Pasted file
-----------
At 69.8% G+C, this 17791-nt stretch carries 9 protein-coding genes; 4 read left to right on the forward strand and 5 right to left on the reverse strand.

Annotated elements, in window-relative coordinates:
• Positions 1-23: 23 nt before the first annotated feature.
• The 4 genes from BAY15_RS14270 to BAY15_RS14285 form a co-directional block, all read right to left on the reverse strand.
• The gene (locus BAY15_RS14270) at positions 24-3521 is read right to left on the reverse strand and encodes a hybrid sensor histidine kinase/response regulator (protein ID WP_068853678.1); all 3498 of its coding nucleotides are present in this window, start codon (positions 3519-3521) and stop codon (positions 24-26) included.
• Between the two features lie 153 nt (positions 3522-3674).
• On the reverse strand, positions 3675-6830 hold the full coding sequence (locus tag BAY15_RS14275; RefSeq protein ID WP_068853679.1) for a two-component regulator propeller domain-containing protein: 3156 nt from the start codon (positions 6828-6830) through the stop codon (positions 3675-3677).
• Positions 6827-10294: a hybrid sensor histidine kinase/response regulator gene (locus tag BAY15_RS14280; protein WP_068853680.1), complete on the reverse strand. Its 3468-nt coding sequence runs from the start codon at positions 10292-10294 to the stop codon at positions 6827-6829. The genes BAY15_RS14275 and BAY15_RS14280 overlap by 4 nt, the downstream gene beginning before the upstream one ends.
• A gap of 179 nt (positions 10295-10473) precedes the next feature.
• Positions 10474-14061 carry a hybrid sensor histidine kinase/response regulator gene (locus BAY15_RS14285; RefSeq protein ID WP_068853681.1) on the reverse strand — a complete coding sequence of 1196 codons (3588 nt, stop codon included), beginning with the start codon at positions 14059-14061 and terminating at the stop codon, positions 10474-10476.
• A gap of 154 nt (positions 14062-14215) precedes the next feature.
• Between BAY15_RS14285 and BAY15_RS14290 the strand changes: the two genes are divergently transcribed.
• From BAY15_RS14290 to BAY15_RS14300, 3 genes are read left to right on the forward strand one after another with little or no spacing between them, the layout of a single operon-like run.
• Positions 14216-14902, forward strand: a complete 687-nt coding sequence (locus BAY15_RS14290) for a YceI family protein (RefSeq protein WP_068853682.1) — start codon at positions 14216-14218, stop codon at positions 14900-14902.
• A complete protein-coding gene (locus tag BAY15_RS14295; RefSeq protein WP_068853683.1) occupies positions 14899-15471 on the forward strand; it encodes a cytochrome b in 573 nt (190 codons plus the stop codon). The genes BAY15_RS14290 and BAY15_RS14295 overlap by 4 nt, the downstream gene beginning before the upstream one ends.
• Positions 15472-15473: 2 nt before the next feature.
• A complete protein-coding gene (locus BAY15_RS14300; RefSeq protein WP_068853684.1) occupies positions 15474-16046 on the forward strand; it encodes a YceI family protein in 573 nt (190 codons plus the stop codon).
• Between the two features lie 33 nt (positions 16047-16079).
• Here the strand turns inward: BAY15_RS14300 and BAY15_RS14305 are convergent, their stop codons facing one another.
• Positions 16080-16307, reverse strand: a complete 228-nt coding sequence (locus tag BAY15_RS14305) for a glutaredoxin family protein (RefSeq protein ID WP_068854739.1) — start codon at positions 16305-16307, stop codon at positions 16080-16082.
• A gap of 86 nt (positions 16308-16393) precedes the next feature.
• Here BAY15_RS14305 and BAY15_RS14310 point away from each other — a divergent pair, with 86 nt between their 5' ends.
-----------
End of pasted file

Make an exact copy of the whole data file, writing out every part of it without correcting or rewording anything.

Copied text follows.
At 69.8% G+C, this 17791-nt stretch carries 9 protein-coding genes; 4 read left to right on the forward strand and 5 right to left on the reverse strand.

Annotated elements, in window-relative coordinates:
• Positions 1-23: 23 nt before the first annotated feature.
• The 4 genes from BAY15_RS14270 to BAY15_RS14285 form a co-directional block, all read right to left on the reverse strand.
• The gene (locus BAY15_RS14270) at positions 24-3521 is read right to left on the reverse strand and encodes a hybrid sensor histidine kinase/response regulator (protein ID WP_068853678.1); all 3498 of its coding nucleotides are present in this window, start codon (positions 3519-3521) and stop codon (positions 24-26) included.
• Between the two features lie 153 nt (positions 3522-3674).
• On the reverse strand, positions 3675-6830 hold the full coding sequence (locus tag BAY15_RS14275; RefSeq protein ID WP_068853679.1) for a two-component regulator propeller domain-containing protein: 3156 nt from the start codon (positions 6828-6830) through the stop codon (positions 3675-3677).
• Positions 6827-10294: a hybrid sensor histidine kinase/response regulator gene (locus tag BAY15_RS14280; protein WP_068853680.1), complete on the reverse strand. Its 3468-nt coding sequence runs from the start codon at positions 10292-10294 to the stop codon at positions 6827-6829. The genes BAY15_RS14275 and BAY15_RS14280 overlap by 4 nt, the downstream gene beginning before the upstream one ends.
• A gap of 179 nt (positions 10295-10473) precedes the next feature.
• Positions 10474-14061 carry a hybrid sensor histidine kinase/response regulator gene (locus BAY15_RS14285; RefSeq protein ID WP_068853681.1) on the reverse strand — a complete coding sequence of 1196 codons (3588 nt, stop codon included), beginning with the start codon at positions 14059-14061 and terminating at the stop codon, positions 10474-10476.
• A gap of 154 nt (positions 14062-14215) precedes the next feature.
• Between BAY15_RS14285 and BAY15_RS14290 the strand changes: the two genes are divergently transcribed.
• From BAY15_RS14290 to BAY15_RS14300, 3 genes are read left to right on the forward strand one after another with little or no spacing between them, the layout of a single operon-like run.
• Positions 14216-14902, forward strand: a complete 687-nt coding sequence (locus BAY15_RS14290) for a YceI family protein (RefSeq protein WP_068853682.1) — start codon at positions 14216-14218, stop codon at positions 14900-14902.
• A complete protein-coding gene (locus tag BAY15_RS14295; RefSeq protein WP_068853683.1) occupies positions 14899-15471 on the forward strand; it encodes a cytochrome b in 573 nt (190 codons plus the stop codon). The genes BAY15_RS14290 and BAY15_RS14295 overlap by 4 nt, the downstream gene beginning before the upstream one ends.
• Positions 15472-15473: 2 nt before the next feature.
• A complete protein-coding gene (locus BAY15_RS14300; RefSeq protein WP_068853684.1) occupies positions 15474-16046 on the forward strand; it encodes a YceI family protein in 573 nt (190 codons plus the stop codon).
• Between the two features lie 33 nt (positions 16047-16079).
• Here the strand turns inward: BAY15_RS14300 and BAY15_RS14305 are convergent, their stop codons facing one another.
• Positions 16080-16307, reverse strand: a complete 228-nt coding sequence (locus tag BAY15_RS14305) for a glutaredoxin family protein (RefSeq protein ID WP_068854739.1) — start codon at positions 16305-16307, stop codon at positions 16080-16082.
• A gap of 86 nt (positions 16308-16393) precedes the next feature.
• Here BAY15_RS14305 and BAY15_RS14310 point away from each other — a divergent pair, with 86 nt between their 5' ends.